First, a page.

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Screenshot from Media Matters

Reprinted with permission from Media Matters

Multiple far-right and white nationalist figures -- including some involved with the January 6 insurrection at the U.S. Capitol -- have shifted to the gaming-streaming platform Trovo, including using it to monetize their content. Some have used the platform to specifically defend the insurrection; one such person appears to be part of a special Trovo program that can help them raise additional money. Trovo's policies seemingly prohibit white nationalist content and content not related to video games.

Following the insurrection, streaming platform DLive, known for hosting many far-right figures -- some of whom used the platform to livestream the riot -- announced that it would ban several of those accounts. It also announced it would demonetize content that is "deemed to only be appropriate for mature audiences," which it says covers "virtually all non-gaming content."

Since then, multiple far-right figures have started migrating to Trovo, a streaming platform from Tencent still in beta testing. (Tencent is China's largest company and the operator of WeChat.) Trovo's terms of service prohibit content that is "overly violent or promotes or depicts events involving self-harm, harm to another person or harm to animals" and content that is "threatening, abusive, libelous, slanderous, fraudulent, defamatory, deceptive, or otherwise offensive or objectionable." The platform's content guidelines also allow only content that is "relevant to video games and pop culture," and they prohibit "overtly political or religious content that imposes upon others."

Despite those rules, multiple far-right figures have used the platform, often uploading content that is not related to those specifically allowed topics. They've also sometimes used the platform to monetize their content indirectly -- or possibly directly, as the platform provides an avenue for creators to monetize via its digital currencies. Some of these figures have been directly tied to the insurrection.

Vincent James Foxx, a white nationalist who attended the January 6 rally and who is banned from YouTube and DLive, joined Trovo in January. From the platform, James has earned "subs" and "spells," part of the platform's digital currencies which potentially can be converted into actual money. His channel also promotes a link to his Entropy page, a platform from which people can pay creators. On Trovo, James has criticized former President Donald Trump for not "back[ing] his supporters during the Capitol siege" and for not pardoning them after.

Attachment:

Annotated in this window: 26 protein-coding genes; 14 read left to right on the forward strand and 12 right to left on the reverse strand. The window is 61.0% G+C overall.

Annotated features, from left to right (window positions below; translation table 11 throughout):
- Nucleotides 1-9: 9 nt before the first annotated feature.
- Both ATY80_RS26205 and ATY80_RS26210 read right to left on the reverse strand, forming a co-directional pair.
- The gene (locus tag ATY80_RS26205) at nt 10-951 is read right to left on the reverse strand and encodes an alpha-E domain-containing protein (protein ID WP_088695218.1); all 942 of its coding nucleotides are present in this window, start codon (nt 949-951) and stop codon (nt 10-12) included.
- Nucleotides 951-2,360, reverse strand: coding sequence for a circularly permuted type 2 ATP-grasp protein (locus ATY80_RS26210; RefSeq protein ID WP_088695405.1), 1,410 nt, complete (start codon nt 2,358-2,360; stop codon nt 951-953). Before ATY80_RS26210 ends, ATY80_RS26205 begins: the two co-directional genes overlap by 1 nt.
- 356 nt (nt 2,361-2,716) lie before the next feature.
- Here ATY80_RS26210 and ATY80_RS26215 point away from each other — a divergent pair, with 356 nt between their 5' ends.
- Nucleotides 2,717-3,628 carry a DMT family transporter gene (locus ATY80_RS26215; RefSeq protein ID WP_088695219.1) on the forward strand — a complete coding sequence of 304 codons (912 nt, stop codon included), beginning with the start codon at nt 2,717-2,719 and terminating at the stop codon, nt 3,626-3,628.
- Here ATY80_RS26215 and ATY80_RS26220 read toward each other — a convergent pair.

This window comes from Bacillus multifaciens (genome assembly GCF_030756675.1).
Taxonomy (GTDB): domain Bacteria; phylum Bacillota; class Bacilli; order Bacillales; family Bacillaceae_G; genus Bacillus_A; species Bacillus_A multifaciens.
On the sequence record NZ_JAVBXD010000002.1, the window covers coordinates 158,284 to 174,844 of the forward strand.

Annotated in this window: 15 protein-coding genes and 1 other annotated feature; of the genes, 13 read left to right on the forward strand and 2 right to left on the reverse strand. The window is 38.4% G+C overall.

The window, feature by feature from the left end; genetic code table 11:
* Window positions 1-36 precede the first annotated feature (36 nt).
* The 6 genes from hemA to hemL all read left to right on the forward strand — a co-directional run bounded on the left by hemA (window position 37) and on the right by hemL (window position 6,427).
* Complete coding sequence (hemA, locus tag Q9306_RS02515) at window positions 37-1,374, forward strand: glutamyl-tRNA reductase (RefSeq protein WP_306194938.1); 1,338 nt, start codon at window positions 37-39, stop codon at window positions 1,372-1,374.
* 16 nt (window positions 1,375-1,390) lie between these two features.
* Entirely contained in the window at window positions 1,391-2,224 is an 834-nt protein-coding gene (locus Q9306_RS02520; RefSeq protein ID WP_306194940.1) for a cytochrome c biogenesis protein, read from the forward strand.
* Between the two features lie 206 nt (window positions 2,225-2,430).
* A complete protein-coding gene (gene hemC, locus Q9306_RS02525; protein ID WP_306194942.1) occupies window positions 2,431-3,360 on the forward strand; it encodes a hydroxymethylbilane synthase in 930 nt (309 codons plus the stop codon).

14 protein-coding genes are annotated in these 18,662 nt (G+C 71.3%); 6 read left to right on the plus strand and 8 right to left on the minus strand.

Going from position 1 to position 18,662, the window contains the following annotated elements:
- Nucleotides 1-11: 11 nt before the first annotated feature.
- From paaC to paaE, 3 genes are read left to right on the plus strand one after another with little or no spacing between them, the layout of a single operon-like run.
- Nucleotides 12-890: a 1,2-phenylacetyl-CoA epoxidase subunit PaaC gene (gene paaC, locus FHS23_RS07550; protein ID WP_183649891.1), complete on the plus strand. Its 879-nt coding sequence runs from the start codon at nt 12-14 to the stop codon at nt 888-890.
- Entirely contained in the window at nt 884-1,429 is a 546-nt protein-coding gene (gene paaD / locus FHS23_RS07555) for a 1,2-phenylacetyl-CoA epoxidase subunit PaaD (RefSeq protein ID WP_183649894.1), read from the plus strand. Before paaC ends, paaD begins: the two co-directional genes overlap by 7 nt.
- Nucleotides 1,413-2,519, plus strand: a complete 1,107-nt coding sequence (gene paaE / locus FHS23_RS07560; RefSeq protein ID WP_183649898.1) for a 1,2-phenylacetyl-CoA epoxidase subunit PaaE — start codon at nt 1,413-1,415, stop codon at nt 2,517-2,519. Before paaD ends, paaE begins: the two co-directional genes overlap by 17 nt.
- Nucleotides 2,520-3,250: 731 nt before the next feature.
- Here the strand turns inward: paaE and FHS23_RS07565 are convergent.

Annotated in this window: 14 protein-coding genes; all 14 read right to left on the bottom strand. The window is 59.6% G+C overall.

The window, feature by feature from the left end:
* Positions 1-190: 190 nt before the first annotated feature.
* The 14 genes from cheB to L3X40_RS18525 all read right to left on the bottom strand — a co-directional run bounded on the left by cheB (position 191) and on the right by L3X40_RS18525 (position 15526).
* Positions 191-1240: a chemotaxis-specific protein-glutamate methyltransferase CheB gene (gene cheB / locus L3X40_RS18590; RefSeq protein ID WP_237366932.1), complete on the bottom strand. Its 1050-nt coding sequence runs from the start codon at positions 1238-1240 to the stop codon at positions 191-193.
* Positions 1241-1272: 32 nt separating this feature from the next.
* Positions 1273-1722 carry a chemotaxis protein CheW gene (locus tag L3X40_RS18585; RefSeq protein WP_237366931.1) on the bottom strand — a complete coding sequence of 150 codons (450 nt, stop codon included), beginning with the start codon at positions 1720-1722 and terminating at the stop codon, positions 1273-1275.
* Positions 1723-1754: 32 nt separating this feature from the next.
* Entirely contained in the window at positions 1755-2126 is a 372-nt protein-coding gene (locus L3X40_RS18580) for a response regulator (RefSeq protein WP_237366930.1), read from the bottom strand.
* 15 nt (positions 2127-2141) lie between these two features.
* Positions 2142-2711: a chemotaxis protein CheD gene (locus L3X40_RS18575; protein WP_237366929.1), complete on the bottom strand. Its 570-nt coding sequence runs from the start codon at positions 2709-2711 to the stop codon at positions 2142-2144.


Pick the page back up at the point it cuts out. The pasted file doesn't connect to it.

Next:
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MurderTheMedia, a channel affiliated with the far-right gang Proud Boys and which was banned by DLive following the insurrection, joined Trovo in January. Two members of the channel, Nicholas DeCarlo (also known as "Dick NeCarlo") and Nick Ochs (the head of the Proud Boys' Hawaii chapter), were charged by authorities for being part of the insurrection and were photographed giving thumbs up next to the scrawled words "Murder the Media" at the Capitol during the siege. One of them was also wearing a shirt with the "Murder The Media" logo at the time. On Trovo, MurderTheMedia has earned "spells" that can potentially be converted into actual money. The account has also aired a stream featuring NeCarlo trying to raise funds for his legal case and saying he would "fight" authorities and "punch a motherfucker in the face in the courtroom."

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Ali Alexander is a far-right figure who was a key organizer of the "Stop the Steal" efforts that culminated in the January 6 rally leading to the insurrection. Alexander, who has since been banned from multiple platforms, joined Trovo in February. Since then, he has used the platform to call for the free press "to be abolished" and has threatened to meet authorities on the "battlefield" if they attempt to arrest him.

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Some white nationalist "Groypers" who attended the insurrection have joined Trovo as well.

Other white nationalist and far-right figures have also made a home on Trovo since the insurrection.

  • Trovo.
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